It is one thing to cite such a tragic and extreme case as is promoted here to support a proposition that, actually, the cure may not be a ‘cure’ at all.
It is quite another to cite such a case as evidence in support of a blanket introduction of a protocol that is all-encompassing and applied without thought or measure.
It is, in fact, an argument that every case is an individual case and that every individual is individual.
This is Huffington Post -
A 52-year-old woman came into our hospital in New York bleeding to death.She had advanced stage throat cancer. Her tumor, on the left side of her neck, was both pushing into her airway and a major artery. As the tumor grew, the woman could no longer breathe, and when her artery ruptured, blood started pouring into her lungs.
She would die by drowning in her own blood.
Her husband was understandably overwhelmed and distraught. He instructed us to take any measures possible to keep her alive. She was too weak to contradict her impassioned and dedicated husband.
This was, in my view, the wrong choice from an ethical and clinical perspective. How could I uphold my oath to do no harm when I knew she would die a particularly gruesome death, and I was instructed by her husband to keep her alive and in this state? I would have to crack her ribs during chest compressions and electrocute her to attempt to restart her heart. Regardless of whether we could keep her heart beating, the rest of her body would still be irreparably consumed by cancer. It was anguishing to be forced to inflict this sort of violence on this dying woman.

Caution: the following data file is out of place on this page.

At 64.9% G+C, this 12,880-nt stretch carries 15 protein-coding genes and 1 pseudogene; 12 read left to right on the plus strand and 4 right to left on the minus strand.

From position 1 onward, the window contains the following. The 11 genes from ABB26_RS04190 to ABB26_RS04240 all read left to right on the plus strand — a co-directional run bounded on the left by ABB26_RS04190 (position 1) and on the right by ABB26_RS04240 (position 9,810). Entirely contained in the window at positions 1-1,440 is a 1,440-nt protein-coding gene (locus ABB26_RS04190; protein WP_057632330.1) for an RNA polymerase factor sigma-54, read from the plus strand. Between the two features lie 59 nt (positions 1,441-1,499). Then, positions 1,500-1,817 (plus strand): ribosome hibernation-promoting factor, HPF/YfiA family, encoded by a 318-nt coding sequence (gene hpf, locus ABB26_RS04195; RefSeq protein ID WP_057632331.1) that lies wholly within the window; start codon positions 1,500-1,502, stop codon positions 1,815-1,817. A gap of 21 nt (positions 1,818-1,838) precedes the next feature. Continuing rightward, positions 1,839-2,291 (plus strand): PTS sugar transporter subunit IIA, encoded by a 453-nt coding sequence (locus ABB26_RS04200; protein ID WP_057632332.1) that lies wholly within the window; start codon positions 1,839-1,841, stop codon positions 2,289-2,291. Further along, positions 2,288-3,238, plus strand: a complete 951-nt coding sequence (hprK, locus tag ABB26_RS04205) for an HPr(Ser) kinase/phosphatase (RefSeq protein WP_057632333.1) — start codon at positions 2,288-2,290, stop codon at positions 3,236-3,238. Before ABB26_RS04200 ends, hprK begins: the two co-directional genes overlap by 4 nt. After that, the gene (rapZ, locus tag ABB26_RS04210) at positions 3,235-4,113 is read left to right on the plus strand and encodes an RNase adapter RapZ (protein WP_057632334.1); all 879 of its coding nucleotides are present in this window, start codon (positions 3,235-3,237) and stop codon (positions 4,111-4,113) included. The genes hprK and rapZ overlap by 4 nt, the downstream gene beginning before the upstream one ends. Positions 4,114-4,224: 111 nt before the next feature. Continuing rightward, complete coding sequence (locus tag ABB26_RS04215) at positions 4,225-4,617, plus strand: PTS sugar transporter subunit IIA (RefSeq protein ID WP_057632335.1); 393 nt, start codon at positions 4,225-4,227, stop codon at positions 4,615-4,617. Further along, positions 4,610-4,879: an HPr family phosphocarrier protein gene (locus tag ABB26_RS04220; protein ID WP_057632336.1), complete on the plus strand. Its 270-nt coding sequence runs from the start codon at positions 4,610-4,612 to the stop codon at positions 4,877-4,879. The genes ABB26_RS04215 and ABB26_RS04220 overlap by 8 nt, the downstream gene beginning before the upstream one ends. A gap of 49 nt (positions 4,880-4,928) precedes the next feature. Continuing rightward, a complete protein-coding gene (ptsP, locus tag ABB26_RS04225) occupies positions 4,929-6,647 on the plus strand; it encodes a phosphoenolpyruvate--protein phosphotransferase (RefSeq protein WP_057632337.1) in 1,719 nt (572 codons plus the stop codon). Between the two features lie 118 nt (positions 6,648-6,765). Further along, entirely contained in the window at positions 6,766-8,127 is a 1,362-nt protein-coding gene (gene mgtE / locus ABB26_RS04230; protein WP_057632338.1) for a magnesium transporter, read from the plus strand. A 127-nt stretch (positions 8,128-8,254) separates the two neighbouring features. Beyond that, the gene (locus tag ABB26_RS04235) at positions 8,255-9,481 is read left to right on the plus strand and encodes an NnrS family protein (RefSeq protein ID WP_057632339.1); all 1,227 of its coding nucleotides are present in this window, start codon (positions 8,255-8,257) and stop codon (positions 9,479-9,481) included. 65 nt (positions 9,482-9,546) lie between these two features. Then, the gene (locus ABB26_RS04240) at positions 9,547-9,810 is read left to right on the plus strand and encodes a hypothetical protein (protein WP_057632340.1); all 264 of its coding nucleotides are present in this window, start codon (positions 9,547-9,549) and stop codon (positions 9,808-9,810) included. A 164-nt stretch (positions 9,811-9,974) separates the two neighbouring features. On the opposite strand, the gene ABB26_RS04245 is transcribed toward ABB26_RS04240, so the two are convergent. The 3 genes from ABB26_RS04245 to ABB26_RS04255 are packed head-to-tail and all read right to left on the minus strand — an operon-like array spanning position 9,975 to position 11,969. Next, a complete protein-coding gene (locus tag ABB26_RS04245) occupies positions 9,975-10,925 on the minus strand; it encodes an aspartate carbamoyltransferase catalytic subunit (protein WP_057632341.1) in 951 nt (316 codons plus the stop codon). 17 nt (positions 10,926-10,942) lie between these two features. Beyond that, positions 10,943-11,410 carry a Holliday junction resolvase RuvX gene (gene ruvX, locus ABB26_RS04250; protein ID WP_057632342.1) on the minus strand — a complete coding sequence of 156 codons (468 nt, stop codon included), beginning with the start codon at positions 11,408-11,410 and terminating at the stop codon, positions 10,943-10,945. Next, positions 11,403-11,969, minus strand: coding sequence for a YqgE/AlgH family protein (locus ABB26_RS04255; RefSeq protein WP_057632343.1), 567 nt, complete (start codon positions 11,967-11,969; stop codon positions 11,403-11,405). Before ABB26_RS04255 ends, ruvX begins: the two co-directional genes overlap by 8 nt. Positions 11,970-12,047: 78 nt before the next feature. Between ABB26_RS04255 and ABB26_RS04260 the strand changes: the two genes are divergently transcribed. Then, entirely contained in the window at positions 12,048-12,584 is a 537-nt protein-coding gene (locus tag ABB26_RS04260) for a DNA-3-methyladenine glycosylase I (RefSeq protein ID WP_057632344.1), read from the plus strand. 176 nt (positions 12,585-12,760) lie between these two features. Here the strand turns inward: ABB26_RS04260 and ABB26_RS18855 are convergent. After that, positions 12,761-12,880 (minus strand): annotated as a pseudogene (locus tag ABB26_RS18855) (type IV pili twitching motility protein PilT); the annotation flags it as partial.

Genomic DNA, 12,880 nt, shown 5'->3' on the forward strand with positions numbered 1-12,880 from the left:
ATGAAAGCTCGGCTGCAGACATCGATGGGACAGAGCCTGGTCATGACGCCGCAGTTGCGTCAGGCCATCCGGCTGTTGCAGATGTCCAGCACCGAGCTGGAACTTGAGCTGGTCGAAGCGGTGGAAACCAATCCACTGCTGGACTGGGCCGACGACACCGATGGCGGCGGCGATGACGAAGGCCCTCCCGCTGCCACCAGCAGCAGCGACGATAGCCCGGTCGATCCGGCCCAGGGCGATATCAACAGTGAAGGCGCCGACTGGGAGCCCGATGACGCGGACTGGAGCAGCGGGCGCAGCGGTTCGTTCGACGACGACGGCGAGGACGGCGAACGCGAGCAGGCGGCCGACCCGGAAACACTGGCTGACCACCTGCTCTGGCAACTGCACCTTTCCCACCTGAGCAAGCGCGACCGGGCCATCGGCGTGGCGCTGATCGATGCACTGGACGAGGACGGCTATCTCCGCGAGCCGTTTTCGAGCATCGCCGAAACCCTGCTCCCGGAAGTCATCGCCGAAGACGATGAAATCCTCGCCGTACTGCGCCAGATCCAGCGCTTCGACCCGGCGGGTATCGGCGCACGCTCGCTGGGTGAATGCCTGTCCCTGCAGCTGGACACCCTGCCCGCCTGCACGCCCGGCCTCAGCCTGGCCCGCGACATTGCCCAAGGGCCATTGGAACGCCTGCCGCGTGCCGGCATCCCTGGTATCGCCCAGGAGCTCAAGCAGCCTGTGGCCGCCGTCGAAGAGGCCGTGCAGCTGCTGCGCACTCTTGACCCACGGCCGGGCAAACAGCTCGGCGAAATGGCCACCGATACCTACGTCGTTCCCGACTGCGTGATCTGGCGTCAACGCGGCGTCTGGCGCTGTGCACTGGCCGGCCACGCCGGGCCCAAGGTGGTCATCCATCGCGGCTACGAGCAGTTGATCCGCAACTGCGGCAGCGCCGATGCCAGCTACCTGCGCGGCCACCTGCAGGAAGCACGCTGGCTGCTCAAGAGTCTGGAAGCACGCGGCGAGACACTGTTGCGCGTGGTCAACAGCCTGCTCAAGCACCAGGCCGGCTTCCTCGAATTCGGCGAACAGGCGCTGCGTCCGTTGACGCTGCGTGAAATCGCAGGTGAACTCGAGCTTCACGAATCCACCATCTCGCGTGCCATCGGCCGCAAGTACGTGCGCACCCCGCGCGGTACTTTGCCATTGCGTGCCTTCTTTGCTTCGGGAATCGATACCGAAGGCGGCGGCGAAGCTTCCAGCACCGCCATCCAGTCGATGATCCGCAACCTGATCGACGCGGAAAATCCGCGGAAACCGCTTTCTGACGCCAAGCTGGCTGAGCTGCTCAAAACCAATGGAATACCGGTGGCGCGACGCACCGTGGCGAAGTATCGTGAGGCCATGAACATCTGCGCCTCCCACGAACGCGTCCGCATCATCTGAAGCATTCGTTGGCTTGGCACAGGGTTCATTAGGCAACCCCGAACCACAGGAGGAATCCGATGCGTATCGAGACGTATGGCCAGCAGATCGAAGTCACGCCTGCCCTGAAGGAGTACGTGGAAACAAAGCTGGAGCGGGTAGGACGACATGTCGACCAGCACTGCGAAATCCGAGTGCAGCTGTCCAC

The recent focus on autonomy over decisions at the end of life in the UK, through Tracey's court case as well as controversy over the Liverpool Care Pathway, highlight the need for continued dialogue and clarity on these issues. The lawyers involved in the Tracey case have rightly affirmed that these decisions should not be made in the courts - a process that encourages suspicion and public anxiety.
[BBC News Cambridgeshire]